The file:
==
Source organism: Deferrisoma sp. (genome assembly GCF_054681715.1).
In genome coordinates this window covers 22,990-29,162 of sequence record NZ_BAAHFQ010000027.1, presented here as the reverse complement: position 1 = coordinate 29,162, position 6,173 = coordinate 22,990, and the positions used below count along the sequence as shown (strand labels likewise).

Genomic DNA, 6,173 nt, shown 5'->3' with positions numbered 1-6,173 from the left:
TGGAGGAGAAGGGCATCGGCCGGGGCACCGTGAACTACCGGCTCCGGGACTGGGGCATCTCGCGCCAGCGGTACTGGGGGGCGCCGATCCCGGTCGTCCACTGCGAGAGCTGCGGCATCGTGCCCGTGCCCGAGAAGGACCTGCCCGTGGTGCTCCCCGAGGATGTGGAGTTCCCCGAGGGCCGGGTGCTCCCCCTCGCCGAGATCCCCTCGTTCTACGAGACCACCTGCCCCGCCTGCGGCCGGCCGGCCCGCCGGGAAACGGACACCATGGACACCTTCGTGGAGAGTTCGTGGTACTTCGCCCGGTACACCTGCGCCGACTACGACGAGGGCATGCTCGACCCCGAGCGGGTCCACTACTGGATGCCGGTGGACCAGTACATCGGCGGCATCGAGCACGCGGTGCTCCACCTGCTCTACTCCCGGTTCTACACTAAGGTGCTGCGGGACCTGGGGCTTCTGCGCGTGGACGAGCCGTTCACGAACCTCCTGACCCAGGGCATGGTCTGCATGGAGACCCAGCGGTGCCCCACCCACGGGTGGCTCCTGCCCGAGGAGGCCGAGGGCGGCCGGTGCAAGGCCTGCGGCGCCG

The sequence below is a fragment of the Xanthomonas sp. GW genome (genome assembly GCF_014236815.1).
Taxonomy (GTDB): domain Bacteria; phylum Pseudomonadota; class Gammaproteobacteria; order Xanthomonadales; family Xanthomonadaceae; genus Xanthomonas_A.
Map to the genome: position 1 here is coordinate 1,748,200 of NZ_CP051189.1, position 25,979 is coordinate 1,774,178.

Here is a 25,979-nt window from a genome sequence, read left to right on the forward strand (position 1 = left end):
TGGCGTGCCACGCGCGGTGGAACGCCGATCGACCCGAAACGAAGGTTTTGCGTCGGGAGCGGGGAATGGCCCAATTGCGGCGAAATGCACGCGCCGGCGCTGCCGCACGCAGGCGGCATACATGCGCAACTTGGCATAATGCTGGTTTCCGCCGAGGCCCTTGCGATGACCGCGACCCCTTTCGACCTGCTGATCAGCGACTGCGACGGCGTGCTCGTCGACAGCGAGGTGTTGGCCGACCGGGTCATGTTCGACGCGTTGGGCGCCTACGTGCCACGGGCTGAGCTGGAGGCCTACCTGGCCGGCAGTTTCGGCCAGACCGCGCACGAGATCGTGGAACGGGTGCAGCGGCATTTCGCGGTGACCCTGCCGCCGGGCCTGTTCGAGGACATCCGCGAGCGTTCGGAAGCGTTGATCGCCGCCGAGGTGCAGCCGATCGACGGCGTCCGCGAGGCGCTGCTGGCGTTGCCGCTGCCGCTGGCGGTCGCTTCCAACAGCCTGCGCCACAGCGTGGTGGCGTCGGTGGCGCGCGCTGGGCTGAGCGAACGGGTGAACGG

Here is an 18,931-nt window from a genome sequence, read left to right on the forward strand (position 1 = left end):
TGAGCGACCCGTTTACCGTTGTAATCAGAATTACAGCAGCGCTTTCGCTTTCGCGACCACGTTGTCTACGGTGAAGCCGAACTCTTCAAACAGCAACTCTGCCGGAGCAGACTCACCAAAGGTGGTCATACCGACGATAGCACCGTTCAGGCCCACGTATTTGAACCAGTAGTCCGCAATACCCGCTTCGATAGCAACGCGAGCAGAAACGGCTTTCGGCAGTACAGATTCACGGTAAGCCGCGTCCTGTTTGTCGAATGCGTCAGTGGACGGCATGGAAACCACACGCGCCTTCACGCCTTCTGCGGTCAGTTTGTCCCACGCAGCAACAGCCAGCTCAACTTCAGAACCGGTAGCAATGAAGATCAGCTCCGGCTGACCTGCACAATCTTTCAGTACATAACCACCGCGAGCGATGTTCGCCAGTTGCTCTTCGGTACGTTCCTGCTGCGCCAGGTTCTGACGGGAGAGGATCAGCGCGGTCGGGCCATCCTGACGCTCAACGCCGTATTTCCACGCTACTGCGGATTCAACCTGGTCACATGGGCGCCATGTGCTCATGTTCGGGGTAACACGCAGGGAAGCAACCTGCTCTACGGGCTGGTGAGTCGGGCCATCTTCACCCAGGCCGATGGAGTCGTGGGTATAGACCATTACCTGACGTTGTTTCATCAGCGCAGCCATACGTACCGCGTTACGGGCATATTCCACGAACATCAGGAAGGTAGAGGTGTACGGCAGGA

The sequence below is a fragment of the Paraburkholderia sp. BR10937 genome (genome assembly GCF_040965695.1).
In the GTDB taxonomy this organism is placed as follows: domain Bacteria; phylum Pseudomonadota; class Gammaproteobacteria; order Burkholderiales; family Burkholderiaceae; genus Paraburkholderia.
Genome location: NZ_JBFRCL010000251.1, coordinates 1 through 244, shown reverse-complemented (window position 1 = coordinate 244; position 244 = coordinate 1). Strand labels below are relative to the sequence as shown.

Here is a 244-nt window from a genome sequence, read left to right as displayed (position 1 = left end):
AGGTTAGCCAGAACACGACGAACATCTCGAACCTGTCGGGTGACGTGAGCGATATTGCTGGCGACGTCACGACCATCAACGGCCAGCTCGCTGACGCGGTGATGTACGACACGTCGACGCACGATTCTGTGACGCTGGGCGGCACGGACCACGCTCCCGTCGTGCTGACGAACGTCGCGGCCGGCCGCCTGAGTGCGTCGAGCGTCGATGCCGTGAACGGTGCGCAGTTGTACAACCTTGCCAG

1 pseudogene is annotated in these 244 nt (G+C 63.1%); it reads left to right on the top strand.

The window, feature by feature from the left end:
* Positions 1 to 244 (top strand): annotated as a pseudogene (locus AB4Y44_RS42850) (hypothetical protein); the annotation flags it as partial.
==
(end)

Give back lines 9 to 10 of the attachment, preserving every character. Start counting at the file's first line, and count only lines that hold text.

TGGCGTGCCACGCGCGGTGGAACGCCGATCGACCCGAAACGAAGGTTTTGCGTCGGGAGCGGGGAATGGCCCAATTGCGGCGAAATGCACGCGCCGGCGCTGCCGCACGCAGGCGGCATACATGCGCAACTTGGCATAATGCTGGTTTCCGCCGAGGCCCTTGCGATGACCGCGACCCCTTTCGACCTGCTGATCAGCGACTGCGACGGCGTGCTCGTCGACAGCGAGGTGTTGGCCGACCGGGTCATGTTCGACGCGTTGGGCGCCTACGTGCCACGGGCTGAGCTGGAGGCCTACCTGGCCGGCAGTTTCGGCCAGACCGCGCACGAGATCGTGGAACGGGTGCAGCGGCATTTCGCGGTGACCCTGCCGCCGGGCCTGTTCGAGGACATCCGCGAGCGTTCGGAAGCGTTGATCGCCGCCGAGGTGCAGCCGATCGACGGCGTCCGCGAGGCGCTGCTGGCGTTGCCGCTGCCGCTGGCGGTCGCTTCCAACAGCCTGCGCCACAGCGTGGTGGCGTCGGTGGCGCGCGCTGGGCTGAGCGAACGGGTGAACGG

Here is an 18,931-nt window from a genome sequence, read left to right on the forward strand (position 1 = left end):